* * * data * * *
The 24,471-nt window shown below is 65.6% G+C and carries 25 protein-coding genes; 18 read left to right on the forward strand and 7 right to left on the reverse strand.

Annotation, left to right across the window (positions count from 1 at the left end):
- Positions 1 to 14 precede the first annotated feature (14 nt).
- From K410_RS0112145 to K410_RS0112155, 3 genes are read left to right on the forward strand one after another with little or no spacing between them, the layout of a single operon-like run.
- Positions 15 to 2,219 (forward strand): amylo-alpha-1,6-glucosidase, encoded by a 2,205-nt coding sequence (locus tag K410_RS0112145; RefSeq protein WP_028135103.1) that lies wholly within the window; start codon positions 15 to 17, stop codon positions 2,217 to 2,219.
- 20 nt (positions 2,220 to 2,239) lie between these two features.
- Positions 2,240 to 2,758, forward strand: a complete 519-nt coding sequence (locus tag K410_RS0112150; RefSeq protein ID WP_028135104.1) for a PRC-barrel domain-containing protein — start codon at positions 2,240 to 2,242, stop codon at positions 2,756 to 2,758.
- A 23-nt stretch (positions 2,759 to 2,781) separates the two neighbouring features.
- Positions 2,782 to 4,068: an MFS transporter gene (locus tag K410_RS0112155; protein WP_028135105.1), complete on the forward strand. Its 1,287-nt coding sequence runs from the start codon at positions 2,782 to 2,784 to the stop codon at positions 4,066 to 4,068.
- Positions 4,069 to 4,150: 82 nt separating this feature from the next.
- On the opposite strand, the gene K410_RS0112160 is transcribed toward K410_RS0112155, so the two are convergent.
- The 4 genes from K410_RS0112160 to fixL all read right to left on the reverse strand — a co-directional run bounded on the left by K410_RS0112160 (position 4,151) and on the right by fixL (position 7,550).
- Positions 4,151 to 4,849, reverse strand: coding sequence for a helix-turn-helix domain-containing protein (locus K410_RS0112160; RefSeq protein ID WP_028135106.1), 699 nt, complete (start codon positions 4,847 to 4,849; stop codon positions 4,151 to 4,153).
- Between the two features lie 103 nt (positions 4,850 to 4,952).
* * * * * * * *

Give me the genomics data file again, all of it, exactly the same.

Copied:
The 24,471-nt window shown below is 65.6% G+C and carries 25 protein-coding genes; 18 read left to right on the forward strand and 7 right to left on the reverse strand.

Annotation, left to right across the window (positions count from 1 at the left end):
- Positions 1 to 14 precede the first annotated feature (14 nt).
- From K410_RS0112145 to K410_RS0112155, 3 genes are read left to right on the forward strand one after another with little or no spacing between them, the layout of a single operon-like run.
- Positions 15 to 2,219 (forward strand): amylo-alpha-1,6-glucosidase, encoded by a 2,205-nt coding sequence (locus tag K410_RS0112145; RefSeq protein WP_028135103.1) that lies wholly within the window; start codon positions 15 to 17, stop codon positions 2,217 to 2,219.
- 20 nt (positions 2,220 to 2,239) lie between these two features.
- Positions 2,240 to 2,758, forward strand: a complete 519-nt coding sequence (locus tag K410_RS0112150; RefSeq protein ID WP_028135104.1) for a PRC-barrel domain-containing protein — start codon at positions 2,240 to 2,242, stop codon at positions 2,756 to 2,758.
- A 23-nt stretch (positions 2,759 to 2,781) separates the two neighbouring features.
- Positions 2,782 to 4,068: an MFS transporter gene (locus tag K410_RS0112155; protein WP_028135105.1), complete on the forward strand. Its 1,287-nt coding sequence runs from the start codon at positions 2,782 to 2,784 to the stop codon at positions 4,066 to 4,068.
- Positions 4,069 to 4,150: 82 nt separating this feature from the next.
- On the opposite strand, the gene K410_RS0112160 is transcribed toward K410_RS0112155, so the two are convergent.
- The 4 genes from K410_RS0112160 to fixL all read right to left on the reverse strand — a co-directional run bounded on the left by K410_RS0112160 (position 4,151) and on the right by fixL (position 7,550).
- Positions 4,151 to 4,849, reverse strand: coding sequence for a helix-turn-helix domain-containing protein (locus K410_RS0112160; RefSeq protein ID WP_028135106.1), 699 nt, complete (start codon positions 4,847 to 4,849; stop codon positions 4,151 to 4,153).
- Between the two features lie 103 nt (positions 4,850 to 4,952).